In the workforce, employees are always coming up with new ideas that can improve the quality of everyday work life. Within the unique minds that make up a given staff are undoubtedly a set of creative visions that can enhance the overall functions of the job. Regardless of what industry it is, it can always be improved and built on, and things are always changing. For the medical staff in Sydney, a doctor starts a scrub cap trend that saves lives and is receiving international praise and recognition.
To avoid confusion in the operating theatre, an Australian anesthetist has changed the game with a new trend that is seemingly beginning to change medicine. Writing his name on his scrub cap, he has started a movement that is being embraced by medical staff internationally and may save vital seconds in life and death situations.
Dr. Rob Hackett is the one who began this trend, upon being involved in an operating room where about 20 staff were involved, and there was a struggle in coordination. “It’s so much easier to coordinate when you know everyone’s names. It’s great for camaraderie and it’s great for patients as well.” Collaborating with student midwife Alison Brindle, the ‘#TheatreCapChallenge’ is now taking over medical Twitter. In the initiative to support patient safety, many doctors have written their names on their caps too, to make their given unit run smoother as a whole.
This idea is believed to help reduce the chances of delays and misidentification when doctors are unable to recognize each other and the names of their colleagues when operating, which could be the difference in seconds that count towards saving someone’s life. Now, medical staffs are adopting this trend and using it to save the day.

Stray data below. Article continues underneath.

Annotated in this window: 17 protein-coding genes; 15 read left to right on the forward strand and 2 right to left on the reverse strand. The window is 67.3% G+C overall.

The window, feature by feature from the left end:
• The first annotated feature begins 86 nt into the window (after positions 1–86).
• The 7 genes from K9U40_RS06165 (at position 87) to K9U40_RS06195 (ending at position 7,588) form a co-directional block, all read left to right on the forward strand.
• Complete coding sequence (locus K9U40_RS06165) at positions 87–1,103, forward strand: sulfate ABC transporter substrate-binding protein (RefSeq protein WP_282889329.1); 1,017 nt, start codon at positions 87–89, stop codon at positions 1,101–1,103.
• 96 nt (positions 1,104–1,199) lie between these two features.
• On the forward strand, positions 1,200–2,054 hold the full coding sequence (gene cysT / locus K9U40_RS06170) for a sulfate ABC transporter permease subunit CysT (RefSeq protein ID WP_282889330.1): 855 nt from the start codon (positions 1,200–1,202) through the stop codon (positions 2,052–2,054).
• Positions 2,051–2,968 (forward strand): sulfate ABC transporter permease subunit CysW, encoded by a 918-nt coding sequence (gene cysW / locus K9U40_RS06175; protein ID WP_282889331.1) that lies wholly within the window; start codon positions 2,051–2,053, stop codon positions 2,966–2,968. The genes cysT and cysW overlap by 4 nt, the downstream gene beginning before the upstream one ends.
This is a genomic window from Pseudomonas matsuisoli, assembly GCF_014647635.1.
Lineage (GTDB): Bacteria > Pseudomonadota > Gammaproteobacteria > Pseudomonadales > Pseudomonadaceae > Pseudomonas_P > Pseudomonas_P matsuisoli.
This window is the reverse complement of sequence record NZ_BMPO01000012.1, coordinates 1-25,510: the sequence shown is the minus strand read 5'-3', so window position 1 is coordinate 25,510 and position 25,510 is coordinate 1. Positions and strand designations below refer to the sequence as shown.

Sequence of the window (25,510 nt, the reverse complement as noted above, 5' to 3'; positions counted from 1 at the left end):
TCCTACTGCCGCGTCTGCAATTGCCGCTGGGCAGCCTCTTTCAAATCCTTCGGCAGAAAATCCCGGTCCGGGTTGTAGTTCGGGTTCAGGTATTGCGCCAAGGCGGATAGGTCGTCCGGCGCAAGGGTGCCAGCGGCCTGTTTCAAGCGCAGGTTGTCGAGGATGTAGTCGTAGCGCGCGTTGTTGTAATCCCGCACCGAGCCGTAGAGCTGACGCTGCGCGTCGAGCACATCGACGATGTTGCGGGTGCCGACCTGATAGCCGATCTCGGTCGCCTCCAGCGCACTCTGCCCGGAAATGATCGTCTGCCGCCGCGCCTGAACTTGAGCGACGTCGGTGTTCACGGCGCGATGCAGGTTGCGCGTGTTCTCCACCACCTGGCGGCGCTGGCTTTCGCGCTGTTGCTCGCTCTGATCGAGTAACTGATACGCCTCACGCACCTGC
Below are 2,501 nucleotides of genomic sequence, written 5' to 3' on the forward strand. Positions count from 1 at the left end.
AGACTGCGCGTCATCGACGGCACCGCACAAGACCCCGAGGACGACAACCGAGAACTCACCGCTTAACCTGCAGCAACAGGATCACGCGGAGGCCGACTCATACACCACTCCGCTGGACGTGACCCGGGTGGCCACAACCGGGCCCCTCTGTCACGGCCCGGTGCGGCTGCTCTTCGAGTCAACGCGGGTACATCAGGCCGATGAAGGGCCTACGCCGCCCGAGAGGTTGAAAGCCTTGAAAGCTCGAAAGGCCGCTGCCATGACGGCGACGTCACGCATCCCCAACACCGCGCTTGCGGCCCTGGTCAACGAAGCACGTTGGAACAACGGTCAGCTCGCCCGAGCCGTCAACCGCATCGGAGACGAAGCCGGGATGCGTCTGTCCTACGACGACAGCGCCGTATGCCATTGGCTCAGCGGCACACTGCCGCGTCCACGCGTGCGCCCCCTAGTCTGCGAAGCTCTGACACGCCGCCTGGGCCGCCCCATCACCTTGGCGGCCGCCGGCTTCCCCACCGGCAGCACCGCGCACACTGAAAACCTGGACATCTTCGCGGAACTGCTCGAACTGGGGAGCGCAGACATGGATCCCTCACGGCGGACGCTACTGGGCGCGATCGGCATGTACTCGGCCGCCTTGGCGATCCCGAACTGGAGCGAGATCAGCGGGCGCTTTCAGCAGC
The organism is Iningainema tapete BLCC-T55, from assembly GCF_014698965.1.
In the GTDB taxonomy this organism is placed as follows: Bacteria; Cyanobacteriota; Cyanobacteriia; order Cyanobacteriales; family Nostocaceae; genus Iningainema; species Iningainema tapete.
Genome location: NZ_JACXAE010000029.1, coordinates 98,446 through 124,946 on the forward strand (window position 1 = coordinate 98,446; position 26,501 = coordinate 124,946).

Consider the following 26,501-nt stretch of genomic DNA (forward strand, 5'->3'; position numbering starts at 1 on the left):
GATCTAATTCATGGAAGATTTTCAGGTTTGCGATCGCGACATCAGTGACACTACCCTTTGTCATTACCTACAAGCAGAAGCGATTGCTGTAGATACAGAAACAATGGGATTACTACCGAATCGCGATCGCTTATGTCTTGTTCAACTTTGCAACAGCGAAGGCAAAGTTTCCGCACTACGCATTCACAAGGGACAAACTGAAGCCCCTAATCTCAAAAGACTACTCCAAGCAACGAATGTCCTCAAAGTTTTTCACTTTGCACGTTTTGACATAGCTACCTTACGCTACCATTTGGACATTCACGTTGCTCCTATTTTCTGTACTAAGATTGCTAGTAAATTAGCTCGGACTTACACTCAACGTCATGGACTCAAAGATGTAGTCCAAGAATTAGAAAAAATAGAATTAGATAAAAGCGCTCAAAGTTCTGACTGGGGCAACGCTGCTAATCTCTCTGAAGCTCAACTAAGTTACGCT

Working with hundreds of combinations of colleagues from multiple hospitals, this makes it easier for each other to identify who is who, and what their role is in the given operation. Wearing scrubs and having faces covered partially with masks can make it a little more challenging, with the names and positions now clearly labeled on caps to expedite the process.
During a medical emergency, precious seconds and minutes can be lost if there is a mixup in any case. In the past, Dr. Hackett said that there have been delays in performing chest compressions on patients in cardiac arrest as nobody could be clearly identified or recognized at the time of the task. Furthermore, medical students have even been mistaken for surgery registrars and asked to complete procedures that they haven’t before. This can be a major risk when it comes to being in charge of someone’s life.
Dr. John Quinn, the Executive Director of Surgical Affairs at the Royal Australian College of Surgeons approved of this idea, stating “Anything that increases safety for patients in operating theatres is a good thing”. This popular trend is now catching on, and can only be a positive idea that will enhance the overall dynamics and functions of the operating room.
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